5 rows × 44 columns

## Data Wrangling

By viewing the CSV directly we can see our desired columns are named Country.of.Origin and Variety. Let's print out the columns to make sure they exist in the data we've loaded.

data.columns

Index(['Unnamed: 0', 'Species', 'Owner', 'Country.of.Origin', 'Farm.Name',
'Lot.Number', 'Mill', 'ICO.Number', 'Company', 'Altitude', 'Region',
'Producer', 'Number.of.Bags', 'Bag.Weight', 'In.Country.Partner',
'Processing.Method', 'Aroma', 'Flavor', 'Aftertaste', 'Acidity', 'Body',
'Balance', 'Uniformity', 'Clean.Cup', 'Sweetness', 'Cupper.Points',
'Total.Cup.Points', 'Moisture', 'Category.One.Defects', 'Quakers',
'Color', 'Category.Two.Defects', 'Expiration', 'Certification.Body',
'altitude_low_meters', 'altitude_high_meters', 'altitude_mean_meters'],
dtype='object')

Great! We can see both of these columns exist in our DataFrame.

Now let's take a peek at the unique values in both of these columns to see if any obvious issues stand out. We'll start with the Country.of.Origin column.

data["Country.of.Origin"].unique()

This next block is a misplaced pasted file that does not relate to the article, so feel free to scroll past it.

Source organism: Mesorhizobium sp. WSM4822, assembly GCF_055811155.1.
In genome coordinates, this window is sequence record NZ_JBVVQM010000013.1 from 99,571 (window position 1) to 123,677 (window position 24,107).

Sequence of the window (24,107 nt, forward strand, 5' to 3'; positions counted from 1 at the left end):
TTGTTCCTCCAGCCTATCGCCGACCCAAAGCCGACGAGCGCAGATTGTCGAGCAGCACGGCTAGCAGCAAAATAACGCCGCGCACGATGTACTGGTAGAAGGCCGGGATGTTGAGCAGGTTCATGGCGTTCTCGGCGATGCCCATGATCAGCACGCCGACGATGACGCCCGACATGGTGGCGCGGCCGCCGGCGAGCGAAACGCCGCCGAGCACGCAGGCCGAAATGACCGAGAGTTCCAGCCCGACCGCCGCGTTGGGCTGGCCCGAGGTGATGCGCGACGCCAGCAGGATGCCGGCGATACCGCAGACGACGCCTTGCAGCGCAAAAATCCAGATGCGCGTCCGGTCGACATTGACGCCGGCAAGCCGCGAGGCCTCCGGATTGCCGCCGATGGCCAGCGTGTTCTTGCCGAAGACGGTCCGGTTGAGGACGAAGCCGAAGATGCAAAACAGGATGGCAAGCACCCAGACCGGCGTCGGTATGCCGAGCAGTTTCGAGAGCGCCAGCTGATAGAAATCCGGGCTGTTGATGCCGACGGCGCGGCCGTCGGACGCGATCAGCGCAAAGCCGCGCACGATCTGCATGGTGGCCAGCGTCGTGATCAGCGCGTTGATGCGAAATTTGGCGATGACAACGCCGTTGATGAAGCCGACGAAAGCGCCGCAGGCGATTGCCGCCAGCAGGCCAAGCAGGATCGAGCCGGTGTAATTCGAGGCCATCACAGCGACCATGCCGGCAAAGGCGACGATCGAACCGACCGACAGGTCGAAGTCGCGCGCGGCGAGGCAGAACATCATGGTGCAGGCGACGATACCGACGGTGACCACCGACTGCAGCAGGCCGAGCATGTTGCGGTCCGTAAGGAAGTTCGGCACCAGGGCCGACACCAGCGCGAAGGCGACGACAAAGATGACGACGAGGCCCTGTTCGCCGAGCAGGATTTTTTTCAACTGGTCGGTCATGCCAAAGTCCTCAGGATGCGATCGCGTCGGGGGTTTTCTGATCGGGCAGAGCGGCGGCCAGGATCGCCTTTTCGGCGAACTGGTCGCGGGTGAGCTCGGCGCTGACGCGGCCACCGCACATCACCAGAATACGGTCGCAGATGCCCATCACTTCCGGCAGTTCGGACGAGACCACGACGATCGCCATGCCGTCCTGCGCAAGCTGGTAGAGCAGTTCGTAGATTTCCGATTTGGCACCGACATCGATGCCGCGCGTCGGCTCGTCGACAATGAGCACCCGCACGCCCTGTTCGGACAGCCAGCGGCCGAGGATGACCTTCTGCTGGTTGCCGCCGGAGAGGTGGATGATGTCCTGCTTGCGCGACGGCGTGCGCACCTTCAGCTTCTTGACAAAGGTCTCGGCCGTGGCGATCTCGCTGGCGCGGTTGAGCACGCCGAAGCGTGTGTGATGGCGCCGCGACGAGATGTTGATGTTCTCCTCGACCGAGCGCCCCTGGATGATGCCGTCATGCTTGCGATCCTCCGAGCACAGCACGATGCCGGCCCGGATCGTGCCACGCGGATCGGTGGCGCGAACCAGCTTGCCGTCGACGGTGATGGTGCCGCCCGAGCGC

array(['Ethiopia', 'Guatemala', 'Brazil', 'Peru', 'United States',
'United States (Hawaii)', 'Indonesia', 'China', 'Costa Rica',
'Mexico', 'Uganda', 'Honduras', 'Taiwan', 'Nicaragua',
'Tanzania, United Republic Of', 'Kenya', 'Thailand', 'Colombia',
'United States (Puerto Rico)', 'Haiti', 'Burundi', 'Vietnam',
'Philippines', 'Rwanda', 'Malawi', 'Laos', 'Zambia', 'Myanmar',
'Mauritius', 'Cote d?Ivoire', nan, 'India'], dtype=object)

We can see some points that may cause issues when it comes to our visualisation.

There appears to be at least one nan value in Country.of.Origin. We're only interested in coffee bean reviews which aren't missing this data, so let's remove any samples where nan exists.

data = data[data["Country.of.Origin"].notna()]


Also, the entries in Country.of.Origin will be used as labels on our visualisation. Ideally, we don't want these to be longer than they need to be. So let's shorten some of the longer names.